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dc.contributor.authorHyde, Melissa K
dc.contributor.authorLegg, Melissa
dc.contributor.authorOcchipinti, Stefano
dc.contributor.authorLepore, Stephen J
dc.contributor.authorUgalde, Anna
dc.contributor.authorZajdlewicz, Leah
dc.contributor.authorLaurie, Kirstyn
dc.contributor.authorDunn, Jeff
dc.contributor.authorChambers, Suzanne K
dc.date.accessioned2019-07-04T12:32:14Z
dc.date.available2019-07-04T12:32:14Z
dc.date.issued2018
dc.identifier.issn1057-9249
dc.identifier.doi10.1002/pon.4617
dc.identifier.urihttp://hdl.handle.net/10072/381338
dc.description.abstractObjective: Female partners of men with prostate cancer (PCa) experience heightened psychological distress; however, long‐term distress for this group is not well described. We examined partner's psychological and cancer‐specific distress over 2 years and predictors of change. Methods: A cohort of 427 female partners (63% response; mean age 62.6 y) of PCa survivors completed baseline (2‐4 y post‐PCa treatment) assessments of anxiety, depression, and cancer‐specific distress and were followed up at 6, 12, 18, and 24 months. Caregiver burden, threat and challenge appraisal, self‐efficacy, and dyadic adjustment were assessed as potential predictors of distress. Results: Over time, 23% to 25% of women reported anxiety; 8% to 11% depression; 5% to 6% high cancer‐specific distress. Higher caregiver burden and more threat appraisals were associated with increased distress, anxiety, depression, and cancer‐specific distress over time. Higher dyadic adjustment over time and more challenge appraisals at 24 months were associated with less distress, anxiety, and depression. Increased partner self‐efficacy was associated with lower distress and depression at baseline. Conclusions: A substantial subgroup of partners experience ongoing anxiety, with depression less prevalent but also persistent. Caregiver burden, partner self‐efficacy, threat, and challenge appraisals present as potential supportive care targets.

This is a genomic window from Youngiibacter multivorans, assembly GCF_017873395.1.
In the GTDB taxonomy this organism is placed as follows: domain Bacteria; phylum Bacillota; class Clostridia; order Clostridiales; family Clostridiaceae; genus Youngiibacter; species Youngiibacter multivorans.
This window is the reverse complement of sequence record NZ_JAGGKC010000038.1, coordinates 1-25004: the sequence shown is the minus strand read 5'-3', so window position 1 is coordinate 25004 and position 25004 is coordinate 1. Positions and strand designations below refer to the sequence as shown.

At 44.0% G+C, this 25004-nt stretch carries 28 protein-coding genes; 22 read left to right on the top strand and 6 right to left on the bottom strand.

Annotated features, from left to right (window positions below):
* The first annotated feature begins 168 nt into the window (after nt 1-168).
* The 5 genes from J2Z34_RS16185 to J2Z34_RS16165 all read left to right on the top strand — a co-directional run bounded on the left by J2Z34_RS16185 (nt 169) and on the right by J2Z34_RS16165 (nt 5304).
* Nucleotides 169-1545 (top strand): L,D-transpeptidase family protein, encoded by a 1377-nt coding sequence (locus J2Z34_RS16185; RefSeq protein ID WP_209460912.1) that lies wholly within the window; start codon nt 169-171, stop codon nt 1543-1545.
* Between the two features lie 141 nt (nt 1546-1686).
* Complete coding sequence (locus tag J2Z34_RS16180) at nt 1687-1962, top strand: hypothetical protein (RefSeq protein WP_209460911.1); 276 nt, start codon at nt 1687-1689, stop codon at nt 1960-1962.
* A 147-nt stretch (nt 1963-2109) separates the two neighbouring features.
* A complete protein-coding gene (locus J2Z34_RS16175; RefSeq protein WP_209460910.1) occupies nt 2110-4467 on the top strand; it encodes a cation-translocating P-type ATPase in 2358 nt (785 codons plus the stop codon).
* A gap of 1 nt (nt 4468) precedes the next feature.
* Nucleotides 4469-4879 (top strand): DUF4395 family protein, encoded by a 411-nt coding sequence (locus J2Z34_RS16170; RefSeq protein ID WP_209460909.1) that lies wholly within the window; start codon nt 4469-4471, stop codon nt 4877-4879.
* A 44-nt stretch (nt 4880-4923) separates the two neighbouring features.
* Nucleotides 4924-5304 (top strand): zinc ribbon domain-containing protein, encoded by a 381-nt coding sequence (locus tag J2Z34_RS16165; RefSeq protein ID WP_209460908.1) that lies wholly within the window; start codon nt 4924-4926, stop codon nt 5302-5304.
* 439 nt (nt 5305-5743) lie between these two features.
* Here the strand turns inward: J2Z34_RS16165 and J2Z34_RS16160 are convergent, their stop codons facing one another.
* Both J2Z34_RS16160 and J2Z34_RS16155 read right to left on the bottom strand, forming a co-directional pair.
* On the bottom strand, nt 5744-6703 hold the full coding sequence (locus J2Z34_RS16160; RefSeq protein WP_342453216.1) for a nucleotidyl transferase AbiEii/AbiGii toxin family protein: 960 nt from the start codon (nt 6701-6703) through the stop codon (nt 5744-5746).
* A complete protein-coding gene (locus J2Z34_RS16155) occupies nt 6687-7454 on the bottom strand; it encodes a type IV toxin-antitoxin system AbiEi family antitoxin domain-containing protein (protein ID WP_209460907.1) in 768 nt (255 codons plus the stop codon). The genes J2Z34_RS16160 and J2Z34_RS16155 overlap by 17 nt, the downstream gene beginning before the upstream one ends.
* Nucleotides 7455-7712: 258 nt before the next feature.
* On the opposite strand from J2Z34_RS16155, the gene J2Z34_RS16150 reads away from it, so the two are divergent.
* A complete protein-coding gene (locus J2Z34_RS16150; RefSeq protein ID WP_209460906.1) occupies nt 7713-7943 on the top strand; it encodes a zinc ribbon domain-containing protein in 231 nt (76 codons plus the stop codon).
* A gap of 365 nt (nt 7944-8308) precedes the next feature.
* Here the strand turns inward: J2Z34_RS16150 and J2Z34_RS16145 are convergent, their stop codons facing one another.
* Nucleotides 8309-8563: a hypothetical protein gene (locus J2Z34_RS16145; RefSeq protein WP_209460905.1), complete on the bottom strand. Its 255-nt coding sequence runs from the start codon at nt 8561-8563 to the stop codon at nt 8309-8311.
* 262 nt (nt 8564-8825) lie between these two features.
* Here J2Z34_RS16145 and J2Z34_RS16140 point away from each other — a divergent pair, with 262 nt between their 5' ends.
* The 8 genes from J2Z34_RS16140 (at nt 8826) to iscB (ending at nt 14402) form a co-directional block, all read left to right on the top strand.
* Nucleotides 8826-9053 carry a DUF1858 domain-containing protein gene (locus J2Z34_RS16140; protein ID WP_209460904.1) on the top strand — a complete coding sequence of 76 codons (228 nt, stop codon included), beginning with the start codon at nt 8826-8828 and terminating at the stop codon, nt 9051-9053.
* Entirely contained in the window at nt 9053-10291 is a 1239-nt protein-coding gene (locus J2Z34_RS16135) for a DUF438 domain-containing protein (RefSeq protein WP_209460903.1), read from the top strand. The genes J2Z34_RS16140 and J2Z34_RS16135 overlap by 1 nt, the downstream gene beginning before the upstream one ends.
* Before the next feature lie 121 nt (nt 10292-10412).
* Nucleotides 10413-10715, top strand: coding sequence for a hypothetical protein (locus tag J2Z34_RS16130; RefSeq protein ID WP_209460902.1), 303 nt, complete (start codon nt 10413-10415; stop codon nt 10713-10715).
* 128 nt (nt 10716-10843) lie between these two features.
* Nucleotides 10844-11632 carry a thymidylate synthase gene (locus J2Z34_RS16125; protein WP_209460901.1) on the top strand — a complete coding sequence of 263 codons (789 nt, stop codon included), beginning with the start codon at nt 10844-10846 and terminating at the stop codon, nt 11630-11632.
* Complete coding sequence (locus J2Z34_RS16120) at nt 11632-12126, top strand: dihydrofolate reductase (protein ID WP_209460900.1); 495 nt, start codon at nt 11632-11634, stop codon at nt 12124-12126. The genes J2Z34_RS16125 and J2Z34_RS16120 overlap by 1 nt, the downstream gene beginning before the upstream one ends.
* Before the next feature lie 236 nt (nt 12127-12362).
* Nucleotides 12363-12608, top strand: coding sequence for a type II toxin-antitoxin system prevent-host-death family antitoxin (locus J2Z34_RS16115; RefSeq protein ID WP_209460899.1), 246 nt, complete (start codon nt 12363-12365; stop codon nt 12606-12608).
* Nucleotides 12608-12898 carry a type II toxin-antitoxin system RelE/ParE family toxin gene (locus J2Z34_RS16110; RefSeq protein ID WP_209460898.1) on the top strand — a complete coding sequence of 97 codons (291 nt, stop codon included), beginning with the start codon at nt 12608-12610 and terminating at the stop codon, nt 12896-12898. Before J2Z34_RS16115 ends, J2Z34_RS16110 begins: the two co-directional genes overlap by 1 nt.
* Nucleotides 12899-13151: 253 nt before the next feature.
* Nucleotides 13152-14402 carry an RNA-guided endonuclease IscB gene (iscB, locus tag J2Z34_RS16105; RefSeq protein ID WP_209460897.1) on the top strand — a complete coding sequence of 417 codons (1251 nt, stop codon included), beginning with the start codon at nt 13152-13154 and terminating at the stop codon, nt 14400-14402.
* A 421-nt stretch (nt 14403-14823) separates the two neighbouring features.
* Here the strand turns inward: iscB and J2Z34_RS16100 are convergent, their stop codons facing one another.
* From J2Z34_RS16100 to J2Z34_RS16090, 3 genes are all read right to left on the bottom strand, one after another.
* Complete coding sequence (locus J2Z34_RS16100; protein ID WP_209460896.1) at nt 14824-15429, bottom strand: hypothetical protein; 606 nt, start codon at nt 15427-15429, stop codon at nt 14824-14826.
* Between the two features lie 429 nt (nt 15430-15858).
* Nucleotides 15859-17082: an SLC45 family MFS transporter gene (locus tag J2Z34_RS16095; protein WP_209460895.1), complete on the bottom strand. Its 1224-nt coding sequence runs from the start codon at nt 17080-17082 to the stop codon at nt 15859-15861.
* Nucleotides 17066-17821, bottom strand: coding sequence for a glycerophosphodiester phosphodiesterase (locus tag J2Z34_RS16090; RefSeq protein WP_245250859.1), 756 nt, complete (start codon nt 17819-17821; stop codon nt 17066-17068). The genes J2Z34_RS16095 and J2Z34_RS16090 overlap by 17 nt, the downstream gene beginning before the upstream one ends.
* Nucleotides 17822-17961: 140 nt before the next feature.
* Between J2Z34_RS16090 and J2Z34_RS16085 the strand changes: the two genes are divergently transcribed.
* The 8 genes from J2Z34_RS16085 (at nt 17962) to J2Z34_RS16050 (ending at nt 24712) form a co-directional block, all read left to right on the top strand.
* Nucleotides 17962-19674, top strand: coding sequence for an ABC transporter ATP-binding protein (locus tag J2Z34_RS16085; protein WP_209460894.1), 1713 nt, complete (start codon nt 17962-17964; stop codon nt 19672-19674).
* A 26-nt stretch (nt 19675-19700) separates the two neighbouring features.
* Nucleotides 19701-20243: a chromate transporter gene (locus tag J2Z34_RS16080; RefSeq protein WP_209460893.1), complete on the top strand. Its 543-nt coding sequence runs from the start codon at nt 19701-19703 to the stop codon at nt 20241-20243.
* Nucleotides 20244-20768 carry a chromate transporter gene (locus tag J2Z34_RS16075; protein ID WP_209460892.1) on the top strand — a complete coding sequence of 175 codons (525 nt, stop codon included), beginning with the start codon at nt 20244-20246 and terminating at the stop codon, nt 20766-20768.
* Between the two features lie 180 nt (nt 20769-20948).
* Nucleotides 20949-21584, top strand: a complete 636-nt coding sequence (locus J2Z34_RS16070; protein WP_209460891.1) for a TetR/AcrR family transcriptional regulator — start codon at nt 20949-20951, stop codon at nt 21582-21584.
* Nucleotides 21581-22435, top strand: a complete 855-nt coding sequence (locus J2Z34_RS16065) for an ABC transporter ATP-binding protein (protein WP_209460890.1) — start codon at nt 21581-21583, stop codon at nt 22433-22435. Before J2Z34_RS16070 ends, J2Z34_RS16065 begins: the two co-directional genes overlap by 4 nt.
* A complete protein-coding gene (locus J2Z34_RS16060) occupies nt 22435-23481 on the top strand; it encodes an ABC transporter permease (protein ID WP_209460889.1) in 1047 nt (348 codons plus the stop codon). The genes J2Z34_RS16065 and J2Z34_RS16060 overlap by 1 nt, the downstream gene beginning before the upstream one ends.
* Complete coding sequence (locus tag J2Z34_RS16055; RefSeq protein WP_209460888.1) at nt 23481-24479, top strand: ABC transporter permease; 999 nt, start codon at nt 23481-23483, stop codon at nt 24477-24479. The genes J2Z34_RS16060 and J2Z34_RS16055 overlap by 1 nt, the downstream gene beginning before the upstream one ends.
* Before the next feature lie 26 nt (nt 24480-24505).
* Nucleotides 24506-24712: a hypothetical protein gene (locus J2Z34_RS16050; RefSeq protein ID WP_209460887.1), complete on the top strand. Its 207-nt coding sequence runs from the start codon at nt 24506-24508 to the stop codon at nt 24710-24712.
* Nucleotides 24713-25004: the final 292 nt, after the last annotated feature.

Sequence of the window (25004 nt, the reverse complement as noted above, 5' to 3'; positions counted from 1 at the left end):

dc.description.peerreviewedYes
dc.languageEnglish
dc.language.isoeng
dc.publisherJohn Wiley & Sons
dc.publisher.placeUnited Kingdom
dc.relation.ispartofpagefrom946
dc.relation.ispartofpageto954
dc.relation.ispartofissue3
dc.relation.ispartofjournalPsycho-Oncology
dc.relation.ispartofvolume27
dc.subject.fieldofresearchPsychology not elsewhere classified
dc.subject.fieldofresearchClinical Sciences
dc.subject.fieldofresearchOncology and Carcinogenesis
dc.subject.fieldofresearchPsychology
dc.subject.fieldofresearchcode170199
dc.subject.fieldofresearchcode1103
dc.subject.fieldofresearchcode1112
dc.subject.fieldofresearchcode1701
dc.titlePredictors of long-term distress in female partners of men diagnosed with prostate cancer
dc.typeJournal article
dc.type.descriptionC1 - Articles
dc.type.codeC - Journal Articles
gro.facultyGriffith Health, School of Applied Psychology
gro.hasfulltextNo Full Text
gro.griffith.authorOcchipinti, Stefano
gro.griffith.authorChambers, Suzanne K.
gro.griffith.authorHyde, Melissa K.
gro.griffith.authorLegg, Melissa A.
gro.griffith.authorDunn, Jeffrey
gro.griffith.authorLaurie, Kirsty


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